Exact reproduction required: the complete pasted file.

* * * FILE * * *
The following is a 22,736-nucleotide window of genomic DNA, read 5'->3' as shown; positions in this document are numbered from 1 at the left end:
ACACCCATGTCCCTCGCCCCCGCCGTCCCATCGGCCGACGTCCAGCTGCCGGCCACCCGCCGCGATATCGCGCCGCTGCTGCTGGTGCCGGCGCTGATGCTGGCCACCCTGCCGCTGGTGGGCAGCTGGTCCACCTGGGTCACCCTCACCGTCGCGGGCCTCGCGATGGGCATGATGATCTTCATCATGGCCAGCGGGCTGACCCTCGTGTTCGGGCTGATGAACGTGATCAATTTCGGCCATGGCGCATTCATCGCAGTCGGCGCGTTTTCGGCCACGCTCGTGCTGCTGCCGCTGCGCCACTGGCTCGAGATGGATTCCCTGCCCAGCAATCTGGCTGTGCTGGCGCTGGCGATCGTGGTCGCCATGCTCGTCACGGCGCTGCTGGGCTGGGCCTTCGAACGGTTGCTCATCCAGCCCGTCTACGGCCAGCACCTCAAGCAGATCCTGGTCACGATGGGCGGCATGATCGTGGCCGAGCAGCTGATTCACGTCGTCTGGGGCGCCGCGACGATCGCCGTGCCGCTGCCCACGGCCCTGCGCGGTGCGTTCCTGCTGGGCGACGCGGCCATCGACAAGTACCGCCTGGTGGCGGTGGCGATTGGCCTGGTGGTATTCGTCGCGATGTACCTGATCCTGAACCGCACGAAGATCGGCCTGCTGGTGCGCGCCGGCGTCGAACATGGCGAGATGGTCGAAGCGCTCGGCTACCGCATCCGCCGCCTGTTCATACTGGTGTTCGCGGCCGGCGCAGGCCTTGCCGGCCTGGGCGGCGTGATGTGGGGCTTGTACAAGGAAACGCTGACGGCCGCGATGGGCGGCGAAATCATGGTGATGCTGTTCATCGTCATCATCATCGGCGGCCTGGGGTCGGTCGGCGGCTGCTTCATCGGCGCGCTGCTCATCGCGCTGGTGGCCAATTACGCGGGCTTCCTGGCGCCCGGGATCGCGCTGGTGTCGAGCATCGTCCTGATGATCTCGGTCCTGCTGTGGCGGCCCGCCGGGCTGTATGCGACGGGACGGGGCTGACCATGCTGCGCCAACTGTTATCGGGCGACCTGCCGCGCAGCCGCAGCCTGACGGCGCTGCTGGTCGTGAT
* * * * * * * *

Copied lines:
The following is a 22,736-nucleotide window of genomic DNA, read 5'->3' as shown; positions in this document are numbered from 1 at the left end:
ACACCCATGTCCCTCGCCCCCGCCGTCCCATCGGCCGACGTCCAGCTGCCGGCCACCCGCCGCGATATCGCGCCGCTGCTGCTGGTGCCGGCGCTGATGCTGGCCACCCTGCCGCTGGTGGGCAGCTGGTCCACCTGGGTCACCCTCACCGTCGCGGGCCTCGCGATGGGCATGATGATCTTCATCATGGCCAGCGGGCTGACCCTCGTGTTCGGGCTGATGAACGTGATCAATTTCGGCCATGGCGCATTCATCGCAGTCGGCGCGTTTTCGGCCACGCTCGTGCTGCTGCCGCTGCGCCACTGGCTCGAGATGGATTCCCTGCCCAGCAATCTGGCTGTGCTGGCGCTGGCGATCGTGGTCGCCATGCTCGTCACGGCGCTGCTGGGCTGGGCCTTCGAACGGTTGCTCATCCAGCCCGTCTACGGCCAGCACCTCAAGCAGATCCTGGTCACGATGGGCGGCATGATCGTGGCCGAGCAGCTGATTCACGTCGTCTGGGGCGCCGCGACGATCGCCGTGCCGCTGCCCACGGCCCTGCGCGGTGCGTTCCTGCTGGGCGACGCGGCCATCGACAAGTACCGCCTGGTGGCGGTGGCGATTGGCCTGGTGGTATTCGTCGCGATGTACCTGATCCTGAACCGCACGAAGATCGGCCTGCTGGTGCGCGCCGGCGTCGAACATGGCGAGATGGTCGAAGCGCTCGGCTACCGCATCCGCCGCCTGTTCATACTGGTGTTCGCGGCCGGCGCAGGCCTTGCCGGCCTGGGCGGCGTGATGTGGGGCTTGTACAAGGAAACGCTGACGGCCGCGATGGGCGGCGAAATCATGGTGATGCTGTTCATCGTCATCATCATCGGCGGCCTGGGGTCGGTCGGCGGCTGCTTCATCGGCGCGCTGCTCATCGCGCTGGTGGCCAATTACGCGGGCTTCCTGGCGCCCGGGATCGCGCTGGTGTCGAGCATCGTCCTGATGATCTCGGTCCTGCTGTGGCGGCCCGCCGGGCTGTATGCGACGGGACGGGGCTGACCATGCTGCGCCAACTGTTATCGGGCGACCTGCCGCGCAGCCGCAGCCTGACGGCGCTGCTGGTCGTGAT